1. ITV Report

Mystery sword on display in Dumfries

Mystery sword that could have belonged to infamous Border Reiver Photo: Dumfries & Galloway Council

A mystery sword that could have belonged to an infamous Border Reiver is on display at Dumfries Museum.

Museum staff are working with independent scholar Dr Valentina Bold, and a host of experts, to research the sword and find out more about how it came to be in the museum collection.

It is believed the weapon might have belonged to Kinmont Willie Armstrong who was notorious for his bloodthirsty raids in the border lands during the late sixteenth and early seventeenth centuries.

Based on initial studies, Dr Bold has been awarded funding from The Society of Antiquaries of Scotland to continue the research.

“We know Kinmont Willie best through the reiving ballad that describes his capture and jailbreak from Carlisle Castle. The ballad was first written down by Sir Walter Scott in 1802 but this was probably a very romanticised version of events.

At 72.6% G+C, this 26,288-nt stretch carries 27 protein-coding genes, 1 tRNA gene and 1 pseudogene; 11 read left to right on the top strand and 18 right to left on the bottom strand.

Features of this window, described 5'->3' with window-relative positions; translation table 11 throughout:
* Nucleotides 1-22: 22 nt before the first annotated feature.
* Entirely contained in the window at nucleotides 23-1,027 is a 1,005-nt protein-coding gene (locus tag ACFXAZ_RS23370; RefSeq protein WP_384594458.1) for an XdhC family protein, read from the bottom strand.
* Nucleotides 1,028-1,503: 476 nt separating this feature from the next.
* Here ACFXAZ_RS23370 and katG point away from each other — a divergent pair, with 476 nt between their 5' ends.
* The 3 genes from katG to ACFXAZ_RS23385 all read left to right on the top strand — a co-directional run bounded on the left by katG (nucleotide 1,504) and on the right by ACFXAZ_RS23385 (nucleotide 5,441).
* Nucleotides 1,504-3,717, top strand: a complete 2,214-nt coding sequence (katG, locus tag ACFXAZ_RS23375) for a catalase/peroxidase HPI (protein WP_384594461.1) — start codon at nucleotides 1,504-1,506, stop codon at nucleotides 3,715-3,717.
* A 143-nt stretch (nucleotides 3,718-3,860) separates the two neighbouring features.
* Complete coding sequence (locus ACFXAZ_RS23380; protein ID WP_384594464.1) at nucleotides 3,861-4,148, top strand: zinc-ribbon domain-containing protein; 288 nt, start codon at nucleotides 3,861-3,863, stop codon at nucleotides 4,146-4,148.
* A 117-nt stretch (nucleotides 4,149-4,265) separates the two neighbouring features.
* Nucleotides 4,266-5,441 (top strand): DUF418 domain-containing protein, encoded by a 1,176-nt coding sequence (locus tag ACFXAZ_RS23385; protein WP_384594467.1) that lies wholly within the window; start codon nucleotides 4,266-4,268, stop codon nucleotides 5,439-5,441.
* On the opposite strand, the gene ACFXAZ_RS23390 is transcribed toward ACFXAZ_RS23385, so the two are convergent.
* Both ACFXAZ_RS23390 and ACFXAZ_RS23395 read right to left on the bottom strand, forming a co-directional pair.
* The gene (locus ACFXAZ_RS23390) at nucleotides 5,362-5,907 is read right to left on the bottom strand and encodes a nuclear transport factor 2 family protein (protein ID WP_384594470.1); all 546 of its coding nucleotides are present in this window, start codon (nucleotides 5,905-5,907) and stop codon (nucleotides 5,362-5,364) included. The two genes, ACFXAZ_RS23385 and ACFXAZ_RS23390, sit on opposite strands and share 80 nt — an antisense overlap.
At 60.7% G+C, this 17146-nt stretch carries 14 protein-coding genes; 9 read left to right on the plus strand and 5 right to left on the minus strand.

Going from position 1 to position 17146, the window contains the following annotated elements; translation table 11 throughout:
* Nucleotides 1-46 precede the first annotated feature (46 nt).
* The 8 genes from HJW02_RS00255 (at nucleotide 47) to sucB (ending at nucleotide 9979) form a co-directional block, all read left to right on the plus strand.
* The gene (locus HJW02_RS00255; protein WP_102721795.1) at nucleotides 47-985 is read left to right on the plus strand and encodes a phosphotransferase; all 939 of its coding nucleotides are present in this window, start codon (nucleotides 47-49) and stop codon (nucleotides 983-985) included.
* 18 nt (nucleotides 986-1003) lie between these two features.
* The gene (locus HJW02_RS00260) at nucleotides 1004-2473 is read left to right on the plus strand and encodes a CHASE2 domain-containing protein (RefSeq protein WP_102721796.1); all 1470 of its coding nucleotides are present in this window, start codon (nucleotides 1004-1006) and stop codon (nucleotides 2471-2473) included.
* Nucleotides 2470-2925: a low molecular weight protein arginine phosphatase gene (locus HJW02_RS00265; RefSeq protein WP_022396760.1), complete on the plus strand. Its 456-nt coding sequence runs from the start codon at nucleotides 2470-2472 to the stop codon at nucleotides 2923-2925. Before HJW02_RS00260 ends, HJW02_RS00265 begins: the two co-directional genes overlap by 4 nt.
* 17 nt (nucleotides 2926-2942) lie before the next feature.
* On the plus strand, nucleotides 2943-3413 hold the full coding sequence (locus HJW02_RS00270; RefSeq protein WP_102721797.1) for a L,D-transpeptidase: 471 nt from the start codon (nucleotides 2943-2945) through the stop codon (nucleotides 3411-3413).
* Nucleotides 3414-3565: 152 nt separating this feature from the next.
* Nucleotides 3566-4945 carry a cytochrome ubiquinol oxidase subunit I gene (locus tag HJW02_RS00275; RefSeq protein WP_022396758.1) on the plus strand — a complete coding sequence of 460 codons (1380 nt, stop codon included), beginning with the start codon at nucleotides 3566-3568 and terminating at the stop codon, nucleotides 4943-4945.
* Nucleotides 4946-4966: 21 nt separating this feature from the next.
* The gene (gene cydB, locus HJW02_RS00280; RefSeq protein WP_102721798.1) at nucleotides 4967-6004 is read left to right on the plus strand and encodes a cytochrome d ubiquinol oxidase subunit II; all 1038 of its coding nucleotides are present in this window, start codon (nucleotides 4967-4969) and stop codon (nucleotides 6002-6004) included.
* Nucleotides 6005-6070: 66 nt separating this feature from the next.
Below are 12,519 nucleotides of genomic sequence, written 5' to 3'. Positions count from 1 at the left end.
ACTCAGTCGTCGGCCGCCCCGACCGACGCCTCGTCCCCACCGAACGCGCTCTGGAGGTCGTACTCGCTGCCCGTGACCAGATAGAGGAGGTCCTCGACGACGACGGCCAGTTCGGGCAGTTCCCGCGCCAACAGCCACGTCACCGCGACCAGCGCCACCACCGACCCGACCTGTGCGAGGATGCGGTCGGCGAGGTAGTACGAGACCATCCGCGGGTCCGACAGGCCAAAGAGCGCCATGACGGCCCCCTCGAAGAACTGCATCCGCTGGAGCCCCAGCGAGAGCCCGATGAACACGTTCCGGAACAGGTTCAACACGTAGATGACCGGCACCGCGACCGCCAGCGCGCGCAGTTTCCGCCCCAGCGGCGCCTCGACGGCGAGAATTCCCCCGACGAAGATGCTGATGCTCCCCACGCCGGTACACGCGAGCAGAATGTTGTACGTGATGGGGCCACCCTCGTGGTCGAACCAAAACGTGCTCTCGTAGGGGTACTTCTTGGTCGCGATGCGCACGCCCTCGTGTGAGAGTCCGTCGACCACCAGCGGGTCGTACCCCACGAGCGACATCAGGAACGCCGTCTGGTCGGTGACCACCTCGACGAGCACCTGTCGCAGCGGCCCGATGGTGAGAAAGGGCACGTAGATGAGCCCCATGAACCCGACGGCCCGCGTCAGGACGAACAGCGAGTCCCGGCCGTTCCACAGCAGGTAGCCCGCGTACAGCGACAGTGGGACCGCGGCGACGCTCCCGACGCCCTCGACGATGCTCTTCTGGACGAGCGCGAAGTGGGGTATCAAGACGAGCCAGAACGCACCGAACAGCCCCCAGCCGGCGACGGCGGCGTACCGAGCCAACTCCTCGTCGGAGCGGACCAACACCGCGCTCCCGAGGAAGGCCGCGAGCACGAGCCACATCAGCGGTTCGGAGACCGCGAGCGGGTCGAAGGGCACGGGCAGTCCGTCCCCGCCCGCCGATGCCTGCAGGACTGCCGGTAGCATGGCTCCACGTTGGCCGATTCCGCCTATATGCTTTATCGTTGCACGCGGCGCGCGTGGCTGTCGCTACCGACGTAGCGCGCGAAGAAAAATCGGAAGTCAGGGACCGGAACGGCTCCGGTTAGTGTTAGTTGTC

"I have been delving into the papers written at the time of Willie’s capture and he really was a nasty piece of work! I will be continuing my research to see if we can find evidence for a sword, belonging to Willie, passing down from the 16th century to end up in the museum collection.”

– Dr Valentina Bold

Dumfries Museum is also exhibiting a selection of swords associated with famous local characters from different eras including a Bronze Age sword found near Lockerbie, a medieval blade discovered in the Lochar Moss and other weapons belonging to the poet Robert Burns and Arctic explorer Sir John Ross.